To stay in touch in academics, he did some consulting and checking work for the University of Cambridge. It was his efforts that laid the foundation for the development of Cavendish Laboratory as he encouraged them to teach heat and electromagnetism courses. He was the first professor at the Cavendish Laboratory. He spent eight years over there and worked on the experiment papers of Henry Cavendish. In 1879, Maxwell started becoming ill and he could barely walk after he returned to Cambridge. Maxwell finally passed away in Cambridge on November 5, 1879 due to abdominal cancer.
Maxwell further worked on the work of James Prescott Joule and introduced his kinetic theory and electromagnetic fields’ theory. It was recognized by both the researchers that heat wasn’t a fluid like it was once thought to be and gas molecules’ velocity was measured by both of them.

Maxwell gave a new light of understanding to the theories. Joules demonstrated only the communities of science that could be measured or proven while Maxwell went ahead with models of mathematics that left no queries behind and no questions unanswered. He also took help of the statistics to explain the high possibility of how the projected laws would express the matter’s behavior. Due to this law determinism was taken away looking at the possibility of this law. This is what showed a new light to modern physics. It was only due to this law that relativity theory of Einstein was developed.

Maxwell experimented to calculate the exact velocity of molecule of gas and found out the faster the molecule move, more the heat was generated which meant that the movement and heat created were directly proportional to each other. The experiment showed heat as unquestionably as a movement of particle property and not as a liquid moving from one thing to another. It was also proved that heat could control the particles’ movement.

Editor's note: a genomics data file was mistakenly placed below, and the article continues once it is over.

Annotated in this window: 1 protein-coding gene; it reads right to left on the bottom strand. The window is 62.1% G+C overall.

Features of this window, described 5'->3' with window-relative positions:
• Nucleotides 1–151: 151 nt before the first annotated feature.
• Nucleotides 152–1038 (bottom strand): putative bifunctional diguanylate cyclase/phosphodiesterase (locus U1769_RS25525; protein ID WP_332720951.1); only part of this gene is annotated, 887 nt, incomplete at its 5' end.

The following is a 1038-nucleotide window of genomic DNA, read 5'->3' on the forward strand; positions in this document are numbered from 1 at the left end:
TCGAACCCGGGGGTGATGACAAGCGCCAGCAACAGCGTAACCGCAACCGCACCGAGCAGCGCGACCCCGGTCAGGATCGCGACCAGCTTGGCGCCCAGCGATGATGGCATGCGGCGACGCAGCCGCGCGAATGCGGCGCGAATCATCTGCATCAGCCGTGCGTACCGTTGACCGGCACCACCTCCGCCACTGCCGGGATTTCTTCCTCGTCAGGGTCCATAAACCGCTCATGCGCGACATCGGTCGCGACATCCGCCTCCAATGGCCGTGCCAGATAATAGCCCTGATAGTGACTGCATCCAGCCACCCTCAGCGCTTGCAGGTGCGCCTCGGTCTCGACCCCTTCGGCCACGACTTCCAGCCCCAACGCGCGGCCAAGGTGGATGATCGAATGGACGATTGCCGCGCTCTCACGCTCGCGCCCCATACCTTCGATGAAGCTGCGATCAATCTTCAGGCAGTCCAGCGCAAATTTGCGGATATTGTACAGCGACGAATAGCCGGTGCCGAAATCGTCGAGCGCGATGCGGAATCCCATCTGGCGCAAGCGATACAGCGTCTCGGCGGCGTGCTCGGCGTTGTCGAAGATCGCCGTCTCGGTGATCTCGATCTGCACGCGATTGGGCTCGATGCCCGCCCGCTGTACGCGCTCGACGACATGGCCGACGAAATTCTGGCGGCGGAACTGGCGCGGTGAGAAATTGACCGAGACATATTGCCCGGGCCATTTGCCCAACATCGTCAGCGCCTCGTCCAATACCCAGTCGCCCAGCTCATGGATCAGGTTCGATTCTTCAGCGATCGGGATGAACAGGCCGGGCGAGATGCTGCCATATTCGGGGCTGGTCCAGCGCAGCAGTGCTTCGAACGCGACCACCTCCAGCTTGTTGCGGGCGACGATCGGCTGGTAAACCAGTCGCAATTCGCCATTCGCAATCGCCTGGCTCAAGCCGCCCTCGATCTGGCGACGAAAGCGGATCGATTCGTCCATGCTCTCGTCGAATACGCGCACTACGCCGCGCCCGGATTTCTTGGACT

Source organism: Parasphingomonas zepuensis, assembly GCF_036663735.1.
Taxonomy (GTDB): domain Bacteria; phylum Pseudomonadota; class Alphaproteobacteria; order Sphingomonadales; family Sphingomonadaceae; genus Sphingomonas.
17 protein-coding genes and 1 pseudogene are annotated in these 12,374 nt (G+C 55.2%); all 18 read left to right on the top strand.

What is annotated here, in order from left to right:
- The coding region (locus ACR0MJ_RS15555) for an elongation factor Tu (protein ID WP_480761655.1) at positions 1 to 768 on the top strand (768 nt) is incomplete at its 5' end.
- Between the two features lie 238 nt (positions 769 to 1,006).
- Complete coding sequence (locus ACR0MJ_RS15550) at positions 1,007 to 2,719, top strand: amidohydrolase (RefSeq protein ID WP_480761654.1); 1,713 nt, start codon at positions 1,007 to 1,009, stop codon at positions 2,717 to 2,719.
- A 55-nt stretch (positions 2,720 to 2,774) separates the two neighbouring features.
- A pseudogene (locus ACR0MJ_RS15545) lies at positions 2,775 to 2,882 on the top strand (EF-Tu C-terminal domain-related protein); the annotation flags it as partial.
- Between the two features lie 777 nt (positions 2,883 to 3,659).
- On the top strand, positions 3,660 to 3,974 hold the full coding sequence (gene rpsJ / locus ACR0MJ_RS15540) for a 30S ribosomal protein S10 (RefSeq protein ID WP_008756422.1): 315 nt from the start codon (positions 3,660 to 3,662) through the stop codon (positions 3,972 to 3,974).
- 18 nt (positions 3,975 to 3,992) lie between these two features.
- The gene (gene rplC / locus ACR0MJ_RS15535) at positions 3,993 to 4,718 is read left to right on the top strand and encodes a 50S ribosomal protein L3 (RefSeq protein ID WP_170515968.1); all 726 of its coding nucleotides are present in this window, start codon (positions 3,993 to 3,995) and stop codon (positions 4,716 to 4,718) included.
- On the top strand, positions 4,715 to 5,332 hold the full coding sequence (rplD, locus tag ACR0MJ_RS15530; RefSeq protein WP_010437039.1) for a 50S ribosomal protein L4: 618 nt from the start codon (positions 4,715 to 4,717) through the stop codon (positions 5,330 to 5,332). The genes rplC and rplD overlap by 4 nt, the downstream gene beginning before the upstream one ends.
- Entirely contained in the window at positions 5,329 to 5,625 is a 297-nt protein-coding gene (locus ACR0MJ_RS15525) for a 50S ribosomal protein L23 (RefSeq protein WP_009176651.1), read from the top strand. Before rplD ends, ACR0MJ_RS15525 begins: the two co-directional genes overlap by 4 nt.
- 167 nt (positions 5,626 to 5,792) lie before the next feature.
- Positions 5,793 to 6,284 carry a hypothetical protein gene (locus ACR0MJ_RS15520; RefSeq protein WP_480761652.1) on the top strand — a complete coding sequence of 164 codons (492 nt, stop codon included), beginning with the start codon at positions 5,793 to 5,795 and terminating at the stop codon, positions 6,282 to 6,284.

Maxwell explained a query of Faraday’s magnetic and electric field’s theory with some extremely complicated mathematical calculations that even Faraday’s could not explain himself. It was explained by him that there was a force field that surrounded particles that were charged. A mathematical mode 1 was created by him through he showed that the magnetic fields and electric fields worked together. This is why he introduced the term “Electromagnetic”.

This was a very essential discovery in the field of chemistry as later on it helped in the invention of an electron. The electron was discovered by Joseph John Thomson when he was carrying out an experiment on an electromagnetic field to find out its effects on gases by using the principle of Maxwell. Also, investigations on light’s effects on elements were based on the work of Maxwell. It was Maxwell’s work on the velocity of vacillation of fields of electromagnetism which said that light was to be considered as a radiation of electromagnetic form. This had quite a different impact on the theories of light.

Maxwell was a man of capabilities out of this world. His inventions in the field of heat and light can prove his capabilities. He was not a distant person and he highly appreciated others who had extraordinary capabilities and could not ignore them. Josiah Willard Gibbs was a man who was not getting attention that he deserved so Maxwell created a model based on Gibbs’ work that was three dimensional and named it after Gibbs. This work was done by him in his dying days.